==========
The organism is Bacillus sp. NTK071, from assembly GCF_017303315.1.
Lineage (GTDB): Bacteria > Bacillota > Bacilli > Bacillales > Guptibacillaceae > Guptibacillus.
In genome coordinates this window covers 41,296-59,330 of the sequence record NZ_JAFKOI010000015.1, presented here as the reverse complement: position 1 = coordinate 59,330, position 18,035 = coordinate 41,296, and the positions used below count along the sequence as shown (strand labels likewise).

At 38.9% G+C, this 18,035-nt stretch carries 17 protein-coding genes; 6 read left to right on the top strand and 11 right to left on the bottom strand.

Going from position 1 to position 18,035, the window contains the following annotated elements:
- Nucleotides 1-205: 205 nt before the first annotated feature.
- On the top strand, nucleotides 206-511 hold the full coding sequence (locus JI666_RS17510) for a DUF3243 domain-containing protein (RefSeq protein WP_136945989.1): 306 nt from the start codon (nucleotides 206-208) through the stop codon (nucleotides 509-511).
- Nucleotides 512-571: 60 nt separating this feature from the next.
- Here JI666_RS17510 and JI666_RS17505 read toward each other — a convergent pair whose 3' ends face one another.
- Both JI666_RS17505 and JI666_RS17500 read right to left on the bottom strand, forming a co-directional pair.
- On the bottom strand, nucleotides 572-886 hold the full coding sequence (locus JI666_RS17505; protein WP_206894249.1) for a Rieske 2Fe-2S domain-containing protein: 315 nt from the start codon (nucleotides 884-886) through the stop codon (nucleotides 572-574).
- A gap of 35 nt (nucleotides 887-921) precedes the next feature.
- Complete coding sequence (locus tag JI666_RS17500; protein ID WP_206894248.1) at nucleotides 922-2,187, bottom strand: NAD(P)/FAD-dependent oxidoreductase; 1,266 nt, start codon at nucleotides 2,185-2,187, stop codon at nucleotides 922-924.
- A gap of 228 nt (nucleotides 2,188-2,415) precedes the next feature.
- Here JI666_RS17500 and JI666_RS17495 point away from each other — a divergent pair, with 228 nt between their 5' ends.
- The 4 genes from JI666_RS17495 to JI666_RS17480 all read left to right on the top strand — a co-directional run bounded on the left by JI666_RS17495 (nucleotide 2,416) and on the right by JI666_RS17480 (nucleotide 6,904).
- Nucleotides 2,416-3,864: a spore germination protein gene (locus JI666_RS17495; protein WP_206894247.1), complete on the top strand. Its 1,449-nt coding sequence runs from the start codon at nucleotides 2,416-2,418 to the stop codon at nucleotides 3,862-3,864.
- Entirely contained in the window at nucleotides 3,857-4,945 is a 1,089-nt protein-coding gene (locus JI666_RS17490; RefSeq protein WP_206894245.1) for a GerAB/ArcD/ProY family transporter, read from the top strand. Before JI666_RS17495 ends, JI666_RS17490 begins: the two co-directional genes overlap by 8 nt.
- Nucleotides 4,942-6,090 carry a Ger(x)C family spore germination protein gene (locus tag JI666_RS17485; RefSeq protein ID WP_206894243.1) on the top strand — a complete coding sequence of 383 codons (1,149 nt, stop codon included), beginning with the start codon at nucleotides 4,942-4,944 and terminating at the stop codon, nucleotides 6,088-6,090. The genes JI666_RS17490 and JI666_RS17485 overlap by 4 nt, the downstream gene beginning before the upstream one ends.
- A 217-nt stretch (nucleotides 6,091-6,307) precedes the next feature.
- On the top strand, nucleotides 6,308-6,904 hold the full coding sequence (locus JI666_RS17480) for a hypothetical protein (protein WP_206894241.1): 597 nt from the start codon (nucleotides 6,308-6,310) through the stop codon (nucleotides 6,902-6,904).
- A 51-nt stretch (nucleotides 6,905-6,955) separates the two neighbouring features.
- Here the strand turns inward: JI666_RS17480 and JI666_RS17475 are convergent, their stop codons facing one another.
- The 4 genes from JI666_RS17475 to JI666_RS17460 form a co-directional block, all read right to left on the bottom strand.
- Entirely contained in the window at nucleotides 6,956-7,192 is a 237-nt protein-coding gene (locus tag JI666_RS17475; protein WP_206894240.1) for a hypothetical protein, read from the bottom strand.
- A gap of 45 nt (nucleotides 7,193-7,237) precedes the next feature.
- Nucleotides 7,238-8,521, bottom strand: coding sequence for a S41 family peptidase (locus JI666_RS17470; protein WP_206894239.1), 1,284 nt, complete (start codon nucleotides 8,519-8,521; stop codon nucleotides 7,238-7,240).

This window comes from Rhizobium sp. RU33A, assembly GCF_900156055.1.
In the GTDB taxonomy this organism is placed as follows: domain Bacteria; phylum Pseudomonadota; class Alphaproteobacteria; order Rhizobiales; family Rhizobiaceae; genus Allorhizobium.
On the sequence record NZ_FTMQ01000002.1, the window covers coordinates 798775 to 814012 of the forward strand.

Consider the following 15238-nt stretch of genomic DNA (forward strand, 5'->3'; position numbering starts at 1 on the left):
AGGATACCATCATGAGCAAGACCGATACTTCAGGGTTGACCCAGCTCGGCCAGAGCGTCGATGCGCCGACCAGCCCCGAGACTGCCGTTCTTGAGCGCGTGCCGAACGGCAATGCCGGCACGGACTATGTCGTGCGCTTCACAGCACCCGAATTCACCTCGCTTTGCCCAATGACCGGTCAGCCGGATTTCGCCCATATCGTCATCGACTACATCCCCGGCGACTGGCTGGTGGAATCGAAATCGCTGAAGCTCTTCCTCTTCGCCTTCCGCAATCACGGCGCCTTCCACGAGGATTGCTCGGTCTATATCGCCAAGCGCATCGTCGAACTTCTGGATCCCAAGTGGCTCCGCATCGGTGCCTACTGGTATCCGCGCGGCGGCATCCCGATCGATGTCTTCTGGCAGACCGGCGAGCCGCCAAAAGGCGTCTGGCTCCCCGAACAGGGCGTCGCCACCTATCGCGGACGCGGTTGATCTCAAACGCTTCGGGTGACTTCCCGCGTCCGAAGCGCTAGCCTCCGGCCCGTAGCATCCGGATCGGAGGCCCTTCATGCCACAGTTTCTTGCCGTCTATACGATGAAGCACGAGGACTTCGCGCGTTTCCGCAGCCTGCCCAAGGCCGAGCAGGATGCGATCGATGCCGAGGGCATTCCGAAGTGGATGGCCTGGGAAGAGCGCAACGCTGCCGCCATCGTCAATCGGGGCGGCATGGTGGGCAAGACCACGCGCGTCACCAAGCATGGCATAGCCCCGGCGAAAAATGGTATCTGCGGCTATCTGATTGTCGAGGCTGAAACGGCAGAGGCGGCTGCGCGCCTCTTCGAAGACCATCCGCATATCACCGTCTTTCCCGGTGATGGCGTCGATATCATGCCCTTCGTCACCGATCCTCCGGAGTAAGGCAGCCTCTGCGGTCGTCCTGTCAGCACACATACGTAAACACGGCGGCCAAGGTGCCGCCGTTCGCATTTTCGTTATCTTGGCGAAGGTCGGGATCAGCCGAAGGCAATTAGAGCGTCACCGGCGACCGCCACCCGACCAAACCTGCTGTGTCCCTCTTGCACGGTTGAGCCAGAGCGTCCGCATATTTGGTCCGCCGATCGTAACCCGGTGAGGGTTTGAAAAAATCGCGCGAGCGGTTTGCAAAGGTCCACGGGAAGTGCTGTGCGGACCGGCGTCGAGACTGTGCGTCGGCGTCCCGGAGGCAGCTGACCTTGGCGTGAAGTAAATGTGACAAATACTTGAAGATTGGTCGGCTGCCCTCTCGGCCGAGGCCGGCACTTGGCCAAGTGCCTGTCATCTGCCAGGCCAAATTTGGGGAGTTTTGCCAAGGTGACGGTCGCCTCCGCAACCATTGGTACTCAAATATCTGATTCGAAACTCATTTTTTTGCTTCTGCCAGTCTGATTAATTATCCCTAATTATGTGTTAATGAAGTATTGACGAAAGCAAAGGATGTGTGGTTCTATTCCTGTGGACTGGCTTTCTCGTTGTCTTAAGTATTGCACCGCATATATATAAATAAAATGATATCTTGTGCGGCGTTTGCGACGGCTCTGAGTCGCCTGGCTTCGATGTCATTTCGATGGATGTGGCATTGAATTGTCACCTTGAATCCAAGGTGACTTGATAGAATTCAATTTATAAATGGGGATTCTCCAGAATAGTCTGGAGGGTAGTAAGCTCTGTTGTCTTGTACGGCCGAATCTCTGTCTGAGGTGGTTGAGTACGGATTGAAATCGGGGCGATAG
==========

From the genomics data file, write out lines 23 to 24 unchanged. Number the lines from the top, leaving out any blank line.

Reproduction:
- Here the strand turns inward: JI666_RS17480 and JI666_RS17475 are convergent, their stop codons facing one another.
- The 4 genes from JI666_RS17475 to JI666_RS17460 form a co-directional block, all read right to left on the bottom strand.